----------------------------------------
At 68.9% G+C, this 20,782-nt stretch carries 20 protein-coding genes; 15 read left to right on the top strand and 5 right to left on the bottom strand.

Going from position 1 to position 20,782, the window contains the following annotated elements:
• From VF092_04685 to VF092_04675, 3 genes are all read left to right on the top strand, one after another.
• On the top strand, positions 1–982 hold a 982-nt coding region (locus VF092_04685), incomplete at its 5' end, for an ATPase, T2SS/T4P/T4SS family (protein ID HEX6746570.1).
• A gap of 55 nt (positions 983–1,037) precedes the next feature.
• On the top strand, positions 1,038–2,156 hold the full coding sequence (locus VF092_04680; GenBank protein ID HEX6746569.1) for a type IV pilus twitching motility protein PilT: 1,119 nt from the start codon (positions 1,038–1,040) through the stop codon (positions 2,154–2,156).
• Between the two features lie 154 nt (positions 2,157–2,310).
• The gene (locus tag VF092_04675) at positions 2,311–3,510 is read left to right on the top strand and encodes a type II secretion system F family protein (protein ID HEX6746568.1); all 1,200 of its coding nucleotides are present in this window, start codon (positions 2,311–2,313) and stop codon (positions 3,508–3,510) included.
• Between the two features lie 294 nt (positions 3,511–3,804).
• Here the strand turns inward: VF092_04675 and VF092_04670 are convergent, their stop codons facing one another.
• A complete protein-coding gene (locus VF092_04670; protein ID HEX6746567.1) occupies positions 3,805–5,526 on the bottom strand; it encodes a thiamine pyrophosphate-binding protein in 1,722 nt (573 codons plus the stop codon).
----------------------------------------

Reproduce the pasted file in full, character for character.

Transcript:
At 68.9% G+C, this 20,782-nt stretch carries 20 protein-coding genes; 15 read left to right on the top strand and 5 right to left on the bottom strand.

Going from position 1 to position 20,782, the window contains the following annotated elements:
• From VF092_04685 to VF092_04675, 3 genes are all read left to right on the top strand, one after another.
• On the top strand, positions 1–982 hold a 982-nt coding region (locus VF092_04685), incomplete at its 5' end, for an ATPase, T2SS/T4P/T4SS family (protein ID HEX6746570.1).
• A gap of 55 nt (positions 983–1,037) precedes the next feature.
• On the top strand, positions 1,038–2,156 hold the full coding sequence (locus VF092_04680; GenBank protein ID HEX6746569.1) for a type IV pilus twitching motility protein PilT: 1,119 nt from the start codon (positions 1,038–1,040) through the stop codon (positions 2,154–2,156).
• Between the two features lie 154 nt (positions 2,157–2,310).
• The gene (locus tag VF092_04675) at positions 2,311–3,510 is read left to right on the top strand and encodes a type II secretion system F family protein (protein ID HEX6746568.1); all 1,200 of its coding nucleotides are present in this window, start codon (positions 2,311–2,313) and stop codon (positions 3,508–3,510) included.
• Between the two features lie 294 nt (positions 3,511–3,804).
• Here the strand turns inward: VF092_04675 and VF092_04670 are convergent, their stop codons facing one another.
• A complete protein-coding gene (locus VF092_04670; protein ID HEX6746567.1) occupies positions 3,805–5,526 on the bottom strand; it encodes a thiamine pyrophosphate-binding protein in 1,722 nt (573 codons plus the stop codon).